Terry Lifts | Installing lifts to make homes more accessible

Terry Lifts | Installing lifts to make homes more accessible

Commercial Director of Terry Lifts Adrian Sunter offers advice to local authority and housing association specifiers on housing adaptation works and the installation of home lifts.

Housing providers across the UK are seeking ways to help people live at home for longer. An ageing population is the primary concern, with nearly 12 million people aged 65 and above in the UK and the number of centenarians increasing 85% in the past 15 years (source: ONS (2018)).

Housing which meets society’s changing needs is critical. The Housing, Communities and Local Government Committee’s ‘Housing for older people’ second report of session 2017-19 states that: ‘Poor quality, un-adapted, hazardous, poorly heated and poorly insulated accommodation can lead to older people having reduced mobility, depression, chronic and acute illness, falls, social isolation, loneliness and depression.’

The impact of inadequate housing is felt widely. ‘The costs of poor housing to the NHS is estimated to be £1.4bn per annum; of which nearly half (£624m) is attributed to poor housing among older adults,’ (House of Commons, 2018).

There are some local authorities with active housing plans which may go some way to ease the problem — providing modern, future-proof homes but in the main, adaptation remains the one and only solution for helping people to live at home, whatever their age or ability.

Embracing adaptation
Leeds City Council is a provider which embraces adaptation for its residents. Working with its social care team it helps those who have difficulty getting around the home due to a physical disability, sensory impairment or old age by making changes to their property, making it suitable for their needs and to help them live at home independently.

The council currently provides mobility adaptations to around 2,500 properties, including the installation of home lifts (through the floor lifts), external step lifts, stair lifts and patient hoists. The type of adaptation is dependent on individual requirements.

Last year, expert lift manufacturer Terry Lifts secured a four-year framework agreement with Leeds City Council to supply specialist lifts for eligible residents. This is the second time that the Knutsford-based business has won the specialist lifts lot of the ‘housing & non-housing framework’.

Terry Lifts was selected for its quality products and competitive rates. Fire protection also played an important role in the selection process.

Smoke and fire protection
Speaking on behalf of Leeds City Council, Chris Hughes, Team Leader (lift section), Leeds Building Services said: “Any company that tenders for work for Leeds City Council would have to work to current specifications and legislation so fire protection would be very important.”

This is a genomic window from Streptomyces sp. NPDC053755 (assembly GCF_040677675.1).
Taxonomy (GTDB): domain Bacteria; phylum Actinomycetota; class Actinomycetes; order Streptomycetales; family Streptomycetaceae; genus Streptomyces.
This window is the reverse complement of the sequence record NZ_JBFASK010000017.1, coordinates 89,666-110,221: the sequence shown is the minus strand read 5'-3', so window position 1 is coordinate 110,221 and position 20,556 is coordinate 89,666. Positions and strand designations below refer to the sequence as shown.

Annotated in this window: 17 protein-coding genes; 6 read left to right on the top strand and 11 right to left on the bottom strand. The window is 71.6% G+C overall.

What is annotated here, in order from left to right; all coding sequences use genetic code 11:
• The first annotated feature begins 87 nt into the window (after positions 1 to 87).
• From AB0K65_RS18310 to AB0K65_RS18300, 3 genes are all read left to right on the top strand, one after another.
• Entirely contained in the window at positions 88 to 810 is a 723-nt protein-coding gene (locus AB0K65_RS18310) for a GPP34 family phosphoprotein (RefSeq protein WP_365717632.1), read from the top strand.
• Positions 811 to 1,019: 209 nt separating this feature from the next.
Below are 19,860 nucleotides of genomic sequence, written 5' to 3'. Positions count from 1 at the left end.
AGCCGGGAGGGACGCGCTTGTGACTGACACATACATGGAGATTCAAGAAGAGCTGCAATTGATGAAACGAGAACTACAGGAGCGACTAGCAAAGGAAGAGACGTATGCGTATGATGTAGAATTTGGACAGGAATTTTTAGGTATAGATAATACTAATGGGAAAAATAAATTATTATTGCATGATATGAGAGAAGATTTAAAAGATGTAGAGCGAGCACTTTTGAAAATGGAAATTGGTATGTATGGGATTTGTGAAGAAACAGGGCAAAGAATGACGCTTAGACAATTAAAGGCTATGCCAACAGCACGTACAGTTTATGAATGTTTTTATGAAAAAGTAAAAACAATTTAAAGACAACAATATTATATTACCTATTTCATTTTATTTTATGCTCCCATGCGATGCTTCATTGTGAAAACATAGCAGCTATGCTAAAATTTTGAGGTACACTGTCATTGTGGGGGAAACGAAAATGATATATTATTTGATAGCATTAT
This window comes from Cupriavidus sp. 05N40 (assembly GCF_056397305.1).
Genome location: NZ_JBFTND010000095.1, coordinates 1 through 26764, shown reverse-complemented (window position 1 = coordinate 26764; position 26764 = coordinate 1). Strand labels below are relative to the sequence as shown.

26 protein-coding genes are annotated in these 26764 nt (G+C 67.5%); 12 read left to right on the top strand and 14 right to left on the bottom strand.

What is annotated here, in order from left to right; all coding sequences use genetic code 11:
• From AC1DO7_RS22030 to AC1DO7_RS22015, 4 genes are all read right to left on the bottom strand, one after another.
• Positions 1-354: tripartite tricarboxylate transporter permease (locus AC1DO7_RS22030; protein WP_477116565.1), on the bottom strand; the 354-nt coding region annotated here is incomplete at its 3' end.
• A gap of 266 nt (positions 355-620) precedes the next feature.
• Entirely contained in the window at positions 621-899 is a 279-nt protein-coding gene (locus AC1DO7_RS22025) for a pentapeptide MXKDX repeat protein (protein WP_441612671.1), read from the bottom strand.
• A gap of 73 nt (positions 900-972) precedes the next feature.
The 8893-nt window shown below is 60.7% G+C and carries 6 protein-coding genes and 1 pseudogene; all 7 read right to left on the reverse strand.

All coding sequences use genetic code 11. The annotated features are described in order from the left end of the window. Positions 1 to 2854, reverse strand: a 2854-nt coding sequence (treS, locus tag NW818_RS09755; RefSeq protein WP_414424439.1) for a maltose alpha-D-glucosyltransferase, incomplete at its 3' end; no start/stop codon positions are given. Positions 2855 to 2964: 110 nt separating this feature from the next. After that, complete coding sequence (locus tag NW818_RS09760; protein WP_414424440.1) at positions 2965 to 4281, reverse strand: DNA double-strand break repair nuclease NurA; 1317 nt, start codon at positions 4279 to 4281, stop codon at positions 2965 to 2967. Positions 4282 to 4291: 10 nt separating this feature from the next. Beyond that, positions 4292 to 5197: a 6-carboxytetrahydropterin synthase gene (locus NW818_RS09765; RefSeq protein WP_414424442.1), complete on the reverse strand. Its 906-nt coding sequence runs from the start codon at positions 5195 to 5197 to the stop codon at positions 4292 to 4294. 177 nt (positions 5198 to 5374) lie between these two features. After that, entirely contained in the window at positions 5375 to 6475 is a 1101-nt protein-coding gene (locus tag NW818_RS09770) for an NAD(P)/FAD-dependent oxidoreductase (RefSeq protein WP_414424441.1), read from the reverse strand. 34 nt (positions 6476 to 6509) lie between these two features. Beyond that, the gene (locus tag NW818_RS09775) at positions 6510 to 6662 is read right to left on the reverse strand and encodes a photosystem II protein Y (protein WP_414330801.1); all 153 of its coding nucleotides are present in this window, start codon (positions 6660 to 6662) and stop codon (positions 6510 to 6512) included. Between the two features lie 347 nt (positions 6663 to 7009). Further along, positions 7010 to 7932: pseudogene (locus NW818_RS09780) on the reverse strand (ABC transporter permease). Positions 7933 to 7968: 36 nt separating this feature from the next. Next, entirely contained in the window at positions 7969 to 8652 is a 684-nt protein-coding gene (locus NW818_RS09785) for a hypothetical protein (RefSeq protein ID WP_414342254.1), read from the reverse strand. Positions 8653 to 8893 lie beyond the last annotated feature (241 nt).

A through the floor lift, for example, requires an opening to be created for the lift to pass through when travelling from floor to floor. This instantly breaks the fire integrity and removes the fire protection of the first-floor structure — potentially enabling a fire to move freely between floors.

To minimise risk, it is vital that an independently certificated through the floor lift is selected and installed, one which complies with BS 5900:2012 (Powered home lifts with partially enclosed carriers and no lift way enclosures) and is independently tested by an approved Notified Body.

In harmony
A recent installation, carried out on behalf of Leeds City Council, saw Terry Lifts fit its Harmony lift into the home of the Cummings family, giving easy and safe access to the first floor. In line with the framework criteria, the Harmony home lift is compliant to BS 5900:2012 — maintaining 30-minute fire and smoke integrity between floors, whether it is parked upstairs or downstairs. Smoke or heat alarms ensure the lift performs correctly in case of activation.

The Harmony can be fitted almost anywhere in the home. The Cummings’ home lift was installed between the kitchen on the ground floor and a first-floor bedroom, for example. The lift requires minimal headroom on the first floor and can be installed against non-loading bearing walls. No lift shaft is required so it can be installed quickly with no mess or fuss.

Speaking about the Terry Lifts installation process, Chris continued: “Most of the work is carried out with minimum disruption to the residents. On the odd occasion we would arrange for temporary respite for those who would be affected by the work.”

Aside from lift supply and installation, Terry Lifts also provides Leeds City Council with a recycling service. Once an adaptation is no longer required, Terry Lifts decommission the lift and return it to the factory in Cheshire. The product is then fully refurbished and prepared for reinstallation into another suitable property. “This exercise saves Leeds City Council money which can then be used to fund any ongoing or future adaptations,” said Chris.

“Terry Lifts continue to provide excellent service to Leeds City Council. All installations are dealt with in a professional manner from the initial enquiry through to the end user. All work is completed to a very high standard and within an acceptable timeframe.”

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